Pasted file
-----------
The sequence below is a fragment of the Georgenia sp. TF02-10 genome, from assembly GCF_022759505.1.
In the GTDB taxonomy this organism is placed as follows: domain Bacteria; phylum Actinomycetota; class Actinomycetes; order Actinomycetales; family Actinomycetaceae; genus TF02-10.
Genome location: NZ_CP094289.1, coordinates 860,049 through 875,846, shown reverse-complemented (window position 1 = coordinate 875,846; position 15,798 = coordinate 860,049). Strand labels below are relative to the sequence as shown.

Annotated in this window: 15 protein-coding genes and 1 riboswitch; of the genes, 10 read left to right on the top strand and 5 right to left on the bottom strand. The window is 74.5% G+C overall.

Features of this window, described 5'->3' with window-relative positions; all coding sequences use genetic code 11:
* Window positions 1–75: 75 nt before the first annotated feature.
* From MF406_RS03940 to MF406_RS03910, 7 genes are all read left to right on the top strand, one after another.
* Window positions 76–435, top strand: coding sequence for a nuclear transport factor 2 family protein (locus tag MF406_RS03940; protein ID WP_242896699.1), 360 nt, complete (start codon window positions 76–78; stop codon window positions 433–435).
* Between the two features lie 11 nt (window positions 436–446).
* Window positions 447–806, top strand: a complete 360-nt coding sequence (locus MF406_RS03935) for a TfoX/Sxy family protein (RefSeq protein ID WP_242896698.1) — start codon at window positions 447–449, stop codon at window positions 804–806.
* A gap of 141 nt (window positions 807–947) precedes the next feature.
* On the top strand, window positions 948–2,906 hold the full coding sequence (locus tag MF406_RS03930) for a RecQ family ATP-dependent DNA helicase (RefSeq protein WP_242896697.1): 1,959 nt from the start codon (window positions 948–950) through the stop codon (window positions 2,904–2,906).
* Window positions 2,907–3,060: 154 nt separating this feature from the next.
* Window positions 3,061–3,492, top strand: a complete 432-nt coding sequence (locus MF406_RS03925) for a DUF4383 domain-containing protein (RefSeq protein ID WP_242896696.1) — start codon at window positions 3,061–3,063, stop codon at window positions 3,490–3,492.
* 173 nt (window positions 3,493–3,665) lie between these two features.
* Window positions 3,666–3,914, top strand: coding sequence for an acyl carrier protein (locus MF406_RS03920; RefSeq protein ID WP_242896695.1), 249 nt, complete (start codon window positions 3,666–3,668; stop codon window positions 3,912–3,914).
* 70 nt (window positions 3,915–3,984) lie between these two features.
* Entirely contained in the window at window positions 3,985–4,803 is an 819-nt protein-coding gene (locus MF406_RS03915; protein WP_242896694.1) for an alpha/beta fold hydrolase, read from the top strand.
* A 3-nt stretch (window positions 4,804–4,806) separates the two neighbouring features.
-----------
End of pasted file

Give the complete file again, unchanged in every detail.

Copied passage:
The sequence below is a fragment of the Georgenia sp. TF02-10 genome, from assembly GCF_022759505.1.
In the GTDB taxonomy this organism is placed as follows: domain Bacteria; phylum Actinomycetota; class Actinomycetes; order Actinomycetales; family Actinomycetaceae; genus TF02-10.
Genome location: NZ_CP094289.1, coordinates 860,049 through 875,846, shown reverse-complemented (window position 1 = coordinate 875,846; position 15,798 = coordinate 860,049). Strand labels below are relative to the sequence as shown.

Annotated in this window: 15 protein-coding genes and 1 riboswitch; of the genes, 10 read left to right on the top strand and 5 right to left on the bottom strand. The window is 74.5% G+C overall.

Features of this window, described 5'->3' with window-relative positions; all coding sequences use genetic code 11:
* Window positions 1–75: 75 nt before the first annotated feature.
* From MF406_RS03940 to MF406_RS03910, 7 genes are all read left to right on the top strand, one after another.
* Window positions 76–435, top strand: coding sequence for a nuclear transport factor 2 family protein (locus tag MF406_RS03940; protein ID WP_242896699.1), 360 nt, complete (start codon window positions 76–78; stop codon window positions 433–435).
* Between the two features lie 11 nt (window positions 436–446).
* Window positions 447–806, top strand: a complete 360-nt coding sequence (locus MF406_RS03935) for a TfoX/Sxy family protein (RefSeq protein ID WP_242896698.1) — start codon at window positions 447–449, stop codon at window positions 804–806.
* A gap of 141 nt (window positions 807–947) precedes the next feature.
* On the top strand, window positions 948–2,906 hold the full coding sequence (locus tag MF406_RS03930) for a RecQ family ATP-dependent DNA helicase (RefSeq protein WP_242896697.1): 1,959 nt from the start codon (window positions 948–950) through the stop codon (window positions 2,904–2,906).
* Window positions 2,907–3,060: 154 nt separating this feature from the next.
* Window positions 3,061–3,492, top strand: a complete 432-nt coding sequence (locus MF406_RS03925) for a DUF4383 domain-containing protein (RefSeq protein ID WP_242896696.1) — start codon at window positions 3,061–3,063, stop codon at window positions 3,490–3,492.
* 173 nt (window positions 3,493–3,665) lie between these two features.
* Window positions 3,666–3,914, top strand: coding sequence for an acyl carrier protein (locus MF406_RS03920; RefSeq protein ID WP_242896695.1), 249 nt, complete (start codon window positions 3,666–3,668; stop codon window positions 3,912–3,914).
* 70 nt (window positions 3,915–3,984) lie between these two features.
* Entirely contained in the window at window positions 3,985–4,803 is an 819-nt protein-coding gene (locus MF406_RS03915; protein WP_242896694.1) for an alpha/beta fold hydrolase, read from the top strand.
* A 3-nt stretch (window positions 4,804–4,806) separates the two neighbouring features.